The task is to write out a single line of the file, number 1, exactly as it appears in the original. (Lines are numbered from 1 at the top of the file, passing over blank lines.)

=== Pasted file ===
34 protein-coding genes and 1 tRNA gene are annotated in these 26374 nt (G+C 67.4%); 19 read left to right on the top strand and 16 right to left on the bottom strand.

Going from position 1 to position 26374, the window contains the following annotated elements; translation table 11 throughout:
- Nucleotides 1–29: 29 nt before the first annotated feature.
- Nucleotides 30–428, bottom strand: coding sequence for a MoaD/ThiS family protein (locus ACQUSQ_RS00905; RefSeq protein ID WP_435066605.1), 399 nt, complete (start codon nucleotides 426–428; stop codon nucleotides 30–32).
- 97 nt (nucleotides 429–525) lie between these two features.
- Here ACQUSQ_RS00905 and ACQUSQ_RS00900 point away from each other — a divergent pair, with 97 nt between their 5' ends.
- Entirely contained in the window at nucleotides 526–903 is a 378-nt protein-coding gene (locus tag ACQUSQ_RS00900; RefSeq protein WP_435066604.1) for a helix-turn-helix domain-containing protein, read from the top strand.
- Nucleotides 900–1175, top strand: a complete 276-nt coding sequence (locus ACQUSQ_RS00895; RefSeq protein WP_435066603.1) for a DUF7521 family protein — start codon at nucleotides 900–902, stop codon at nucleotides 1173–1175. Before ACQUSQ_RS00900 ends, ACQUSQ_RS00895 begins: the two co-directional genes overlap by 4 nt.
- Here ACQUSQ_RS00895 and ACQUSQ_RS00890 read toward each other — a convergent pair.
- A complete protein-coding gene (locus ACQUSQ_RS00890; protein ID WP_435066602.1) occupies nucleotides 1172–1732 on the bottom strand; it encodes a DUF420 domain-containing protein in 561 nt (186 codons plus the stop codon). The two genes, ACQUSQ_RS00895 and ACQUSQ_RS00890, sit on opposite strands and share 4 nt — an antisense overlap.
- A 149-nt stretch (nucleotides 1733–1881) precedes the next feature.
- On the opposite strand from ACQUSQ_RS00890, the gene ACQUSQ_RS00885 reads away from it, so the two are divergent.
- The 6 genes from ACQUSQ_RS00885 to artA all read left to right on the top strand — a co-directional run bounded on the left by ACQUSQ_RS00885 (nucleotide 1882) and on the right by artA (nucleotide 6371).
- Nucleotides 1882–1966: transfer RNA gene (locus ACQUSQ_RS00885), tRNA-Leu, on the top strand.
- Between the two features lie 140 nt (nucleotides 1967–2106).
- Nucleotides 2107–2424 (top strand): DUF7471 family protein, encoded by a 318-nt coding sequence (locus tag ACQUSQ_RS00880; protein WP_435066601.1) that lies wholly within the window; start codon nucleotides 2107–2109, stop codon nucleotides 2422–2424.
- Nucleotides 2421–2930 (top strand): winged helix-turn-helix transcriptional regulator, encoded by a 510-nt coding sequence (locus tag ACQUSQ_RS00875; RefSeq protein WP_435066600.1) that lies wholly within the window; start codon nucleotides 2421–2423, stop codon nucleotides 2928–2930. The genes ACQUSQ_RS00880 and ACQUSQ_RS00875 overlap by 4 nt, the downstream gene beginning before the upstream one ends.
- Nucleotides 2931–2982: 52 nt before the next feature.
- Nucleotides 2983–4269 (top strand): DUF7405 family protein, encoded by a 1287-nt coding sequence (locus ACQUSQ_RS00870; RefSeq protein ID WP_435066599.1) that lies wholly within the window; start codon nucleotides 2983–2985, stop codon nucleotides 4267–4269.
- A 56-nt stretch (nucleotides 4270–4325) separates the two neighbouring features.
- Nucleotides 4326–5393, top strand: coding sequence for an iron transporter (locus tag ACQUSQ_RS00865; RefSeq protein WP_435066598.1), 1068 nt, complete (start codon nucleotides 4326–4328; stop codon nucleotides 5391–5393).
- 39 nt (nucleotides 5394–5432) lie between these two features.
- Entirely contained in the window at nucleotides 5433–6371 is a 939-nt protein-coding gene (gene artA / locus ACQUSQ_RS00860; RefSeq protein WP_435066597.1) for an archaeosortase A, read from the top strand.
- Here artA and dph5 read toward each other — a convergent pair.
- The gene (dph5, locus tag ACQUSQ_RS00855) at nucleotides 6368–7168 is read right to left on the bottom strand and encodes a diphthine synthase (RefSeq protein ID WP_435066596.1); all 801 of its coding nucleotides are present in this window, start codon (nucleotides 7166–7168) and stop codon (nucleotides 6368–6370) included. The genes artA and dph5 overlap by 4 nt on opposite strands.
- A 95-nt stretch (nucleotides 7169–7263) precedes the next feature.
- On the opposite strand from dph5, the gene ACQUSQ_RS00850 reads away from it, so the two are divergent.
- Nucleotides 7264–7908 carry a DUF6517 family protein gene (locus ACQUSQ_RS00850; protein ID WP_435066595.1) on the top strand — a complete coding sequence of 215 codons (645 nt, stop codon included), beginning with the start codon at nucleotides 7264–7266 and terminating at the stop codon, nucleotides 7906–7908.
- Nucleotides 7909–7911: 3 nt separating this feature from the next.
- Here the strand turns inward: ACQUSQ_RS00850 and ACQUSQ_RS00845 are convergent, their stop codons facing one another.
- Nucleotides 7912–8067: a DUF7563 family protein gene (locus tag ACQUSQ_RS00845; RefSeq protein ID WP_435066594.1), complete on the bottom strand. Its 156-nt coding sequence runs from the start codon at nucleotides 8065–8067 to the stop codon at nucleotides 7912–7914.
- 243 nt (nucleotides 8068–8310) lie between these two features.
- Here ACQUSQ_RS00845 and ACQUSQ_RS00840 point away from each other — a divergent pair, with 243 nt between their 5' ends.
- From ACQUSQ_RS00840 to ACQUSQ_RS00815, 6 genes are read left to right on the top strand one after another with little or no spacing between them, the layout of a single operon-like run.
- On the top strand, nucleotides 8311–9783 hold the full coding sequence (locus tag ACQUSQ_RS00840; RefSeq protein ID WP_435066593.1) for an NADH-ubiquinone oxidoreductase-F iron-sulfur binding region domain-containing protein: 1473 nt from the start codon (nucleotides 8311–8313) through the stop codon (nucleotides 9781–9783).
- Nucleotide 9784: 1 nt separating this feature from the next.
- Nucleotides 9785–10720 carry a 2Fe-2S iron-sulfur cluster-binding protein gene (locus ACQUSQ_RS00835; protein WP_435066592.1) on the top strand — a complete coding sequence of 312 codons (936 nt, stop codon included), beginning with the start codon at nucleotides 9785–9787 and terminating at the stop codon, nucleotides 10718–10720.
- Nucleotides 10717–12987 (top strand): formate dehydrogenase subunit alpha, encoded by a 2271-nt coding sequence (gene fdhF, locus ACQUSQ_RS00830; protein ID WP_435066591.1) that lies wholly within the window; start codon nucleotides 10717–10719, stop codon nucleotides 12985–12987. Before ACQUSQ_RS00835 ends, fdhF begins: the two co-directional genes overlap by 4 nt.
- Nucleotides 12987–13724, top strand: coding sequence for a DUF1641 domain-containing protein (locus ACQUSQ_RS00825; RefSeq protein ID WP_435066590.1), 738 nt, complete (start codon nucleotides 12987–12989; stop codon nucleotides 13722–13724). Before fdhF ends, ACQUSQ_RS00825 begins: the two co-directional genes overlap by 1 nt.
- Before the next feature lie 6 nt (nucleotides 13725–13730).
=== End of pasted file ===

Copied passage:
34 protein-coding genes and 1 tRNA gene are annotated in these 26374 nt (G+C 67.4%); 19 read left to right on the top strand and 16 right to left on the bottom strand.